A Guide to Flying Premium Economy with Air New Zealand
My wide, leather seat was equipped with a fully adjustable winged head rest offering excellent support, along with a near full-sized pillow, a large bottle of Waiwera artisan water and a colourful amenity pouch. A quick glance inside revealed eyeshades, socks, Ashley & Co moisturising cream, a dental kit and a pen.
As I made myself comfortable, our host Ash introduced herself.
"Myself and Karen will be taking care of you today, Mr Murray," she told me, before handing me a menu. It was an indication of the kind of personal service I'd receive during the entire flight – attentive and quite authentic, coming as it does with a healthy dash of personality that Air New Zealand crew have rightly become famous for.
New Zealand itself has become equally renowned for its varied and awe-inspiring scenery and, as I looked around the dedicated cabin, I noticed there were different local vistas decorating each of the seat-back screens – about the size of a large iPad – adorned with the traditional Maori greeting ‘Kia ora’.
The comfortable, noise-reducing headphones were perfect for beginning the entertainment as soon as I took my seat. The options are vast, so I recommend taking the time to select your film before you're interrupted by the safety video, as, somewhat unusually, you'll actually want to watch this too. Air New Zealand has also become well known for its clever take on this normally dry format, whether it features the All Blacks, characters from Lord of the Rings or, like this latest one, one or two celebrities, including Rachel Hunter, who are willingly prepared to be upstaged by the real star – a visual showcase of the best of what the Northland has to offer.
As we started to level off, I weighed up a choice of three main courses for dinner. Ash returned with a tray of orange juice or New Zealand sparkling wine – no contest, that one – before I had the chance to fully recline my seat, raise my leg support and extend the footrest.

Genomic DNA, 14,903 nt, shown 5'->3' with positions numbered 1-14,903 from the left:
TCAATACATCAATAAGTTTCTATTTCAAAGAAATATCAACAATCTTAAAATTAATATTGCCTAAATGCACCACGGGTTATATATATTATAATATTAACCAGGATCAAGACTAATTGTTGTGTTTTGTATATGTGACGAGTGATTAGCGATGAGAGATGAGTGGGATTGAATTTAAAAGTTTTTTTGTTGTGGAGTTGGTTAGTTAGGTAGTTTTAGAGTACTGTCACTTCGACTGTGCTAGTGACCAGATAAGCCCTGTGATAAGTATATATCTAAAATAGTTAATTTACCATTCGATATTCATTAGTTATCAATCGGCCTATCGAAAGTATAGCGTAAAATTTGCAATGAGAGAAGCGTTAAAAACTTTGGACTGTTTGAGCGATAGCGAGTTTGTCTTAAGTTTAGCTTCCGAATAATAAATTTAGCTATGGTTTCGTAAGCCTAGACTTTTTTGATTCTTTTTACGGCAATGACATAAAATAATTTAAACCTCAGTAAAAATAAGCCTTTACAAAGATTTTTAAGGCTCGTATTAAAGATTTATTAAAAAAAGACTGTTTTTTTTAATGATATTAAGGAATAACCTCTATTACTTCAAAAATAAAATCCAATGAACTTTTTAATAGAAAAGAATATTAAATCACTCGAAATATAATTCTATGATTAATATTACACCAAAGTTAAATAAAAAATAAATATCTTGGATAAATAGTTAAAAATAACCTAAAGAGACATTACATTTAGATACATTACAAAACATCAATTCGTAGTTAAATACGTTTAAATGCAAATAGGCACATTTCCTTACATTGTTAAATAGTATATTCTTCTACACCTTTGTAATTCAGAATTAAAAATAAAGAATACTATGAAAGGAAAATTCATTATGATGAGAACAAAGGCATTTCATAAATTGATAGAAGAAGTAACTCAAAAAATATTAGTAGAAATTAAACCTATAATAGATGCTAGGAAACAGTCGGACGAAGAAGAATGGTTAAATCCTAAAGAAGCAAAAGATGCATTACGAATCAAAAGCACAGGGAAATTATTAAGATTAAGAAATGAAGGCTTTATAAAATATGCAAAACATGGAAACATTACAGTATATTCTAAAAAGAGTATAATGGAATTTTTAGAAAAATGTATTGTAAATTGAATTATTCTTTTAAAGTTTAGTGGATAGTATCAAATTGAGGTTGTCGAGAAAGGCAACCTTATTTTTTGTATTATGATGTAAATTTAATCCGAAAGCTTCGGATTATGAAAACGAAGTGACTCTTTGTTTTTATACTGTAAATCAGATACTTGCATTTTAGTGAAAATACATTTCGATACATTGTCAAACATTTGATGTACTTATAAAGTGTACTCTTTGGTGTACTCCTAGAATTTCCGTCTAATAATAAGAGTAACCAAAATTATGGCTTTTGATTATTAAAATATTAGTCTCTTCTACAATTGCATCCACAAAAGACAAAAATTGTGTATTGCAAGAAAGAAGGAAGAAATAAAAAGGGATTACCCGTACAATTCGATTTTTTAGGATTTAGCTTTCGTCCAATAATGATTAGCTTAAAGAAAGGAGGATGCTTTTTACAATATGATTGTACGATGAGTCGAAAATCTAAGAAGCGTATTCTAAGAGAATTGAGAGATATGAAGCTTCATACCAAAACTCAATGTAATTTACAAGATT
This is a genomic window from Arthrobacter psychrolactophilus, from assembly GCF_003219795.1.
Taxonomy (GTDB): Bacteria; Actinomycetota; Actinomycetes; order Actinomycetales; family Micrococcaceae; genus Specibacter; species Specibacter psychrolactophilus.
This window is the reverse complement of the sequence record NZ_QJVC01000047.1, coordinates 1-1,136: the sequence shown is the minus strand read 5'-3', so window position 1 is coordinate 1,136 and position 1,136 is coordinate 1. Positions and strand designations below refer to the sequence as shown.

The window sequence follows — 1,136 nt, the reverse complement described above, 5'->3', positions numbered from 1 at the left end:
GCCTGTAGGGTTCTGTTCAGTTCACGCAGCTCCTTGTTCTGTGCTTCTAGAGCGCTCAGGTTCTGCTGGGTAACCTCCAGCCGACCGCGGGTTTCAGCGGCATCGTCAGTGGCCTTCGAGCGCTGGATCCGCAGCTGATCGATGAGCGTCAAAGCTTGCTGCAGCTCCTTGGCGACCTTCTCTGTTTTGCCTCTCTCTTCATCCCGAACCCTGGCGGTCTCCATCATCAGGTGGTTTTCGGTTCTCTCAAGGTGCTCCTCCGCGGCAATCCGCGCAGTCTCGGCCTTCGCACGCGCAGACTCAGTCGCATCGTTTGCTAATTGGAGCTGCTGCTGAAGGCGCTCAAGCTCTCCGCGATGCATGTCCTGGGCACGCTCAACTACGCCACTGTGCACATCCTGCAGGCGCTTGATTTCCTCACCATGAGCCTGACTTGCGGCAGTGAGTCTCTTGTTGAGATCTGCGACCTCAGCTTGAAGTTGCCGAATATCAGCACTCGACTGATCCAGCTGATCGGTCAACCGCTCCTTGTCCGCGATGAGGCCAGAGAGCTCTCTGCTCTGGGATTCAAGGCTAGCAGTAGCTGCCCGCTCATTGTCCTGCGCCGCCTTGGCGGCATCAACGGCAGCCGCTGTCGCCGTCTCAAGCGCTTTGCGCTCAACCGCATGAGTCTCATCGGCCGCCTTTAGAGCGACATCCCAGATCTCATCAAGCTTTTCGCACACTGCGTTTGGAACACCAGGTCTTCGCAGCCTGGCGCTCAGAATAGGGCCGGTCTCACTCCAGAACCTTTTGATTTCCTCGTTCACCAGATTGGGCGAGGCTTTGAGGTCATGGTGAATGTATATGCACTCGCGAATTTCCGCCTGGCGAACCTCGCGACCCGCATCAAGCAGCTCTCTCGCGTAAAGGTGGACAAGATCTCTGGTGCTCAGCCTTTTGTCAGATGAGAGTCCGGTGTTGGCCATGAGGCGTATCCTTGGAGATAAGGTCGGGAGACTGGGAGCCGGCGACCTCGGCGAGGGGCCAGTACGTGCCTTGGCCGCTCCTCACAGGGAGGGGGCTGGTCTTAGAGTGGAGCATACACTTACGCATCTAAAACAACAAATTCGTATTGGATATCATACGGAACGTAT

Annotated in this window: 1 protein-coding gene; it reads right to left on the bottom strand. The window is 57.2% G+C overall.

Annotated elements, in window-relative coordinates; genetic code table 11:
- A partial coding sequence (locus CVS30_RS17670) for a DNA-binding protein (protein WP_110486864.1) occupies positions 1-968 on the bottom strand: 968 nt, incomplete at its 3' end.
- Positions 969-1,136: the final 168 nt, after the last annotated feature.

I’m not sure I’ve ever understood seat pitch measurements, but there was what looked like a clear foot between my knees and the seat in front. I couldn’t actually reach the screen to select my movie without moving well forward in my seat, hence the handy remote control in the arm rest. When my neighbour got up to use the facilities, my table was still unfolded, but they were able to access the aisle without disturbing me.
Seemingly designed with couples in mind, the seat configuration aboard this Boeing 777-300W is 2-4-2, which also means three quarters of guests in the cabin had either a window or aisle seat, while the rest were just one seat away from answering that call of nature.
On that subject, it would be remiss not to mention the surprisingly spacious loos with an equally surprising touch of design flair and another healthy dose of that Kiwi personality. I'd never seen wallpaper in an onboard water closet before, but this one featured a stylish black and white image of a bookcase full of witty titles like “The Importance of Aiming” and “Designing for Small Spaces”. I’m no Millennial, but "Captain's Log" actually made me laugh out loud.
After returning to my seat I settled in for my meal and, out of a habit born from knowing airline etiquette dictates that the back of your seat shouldn't be wedged in someone else's starter, I returned my chair to its take-off position. But there's really no need here, and you won’t be disturbed if the passenger in front of you prefers to be a little more relaxed while they dine.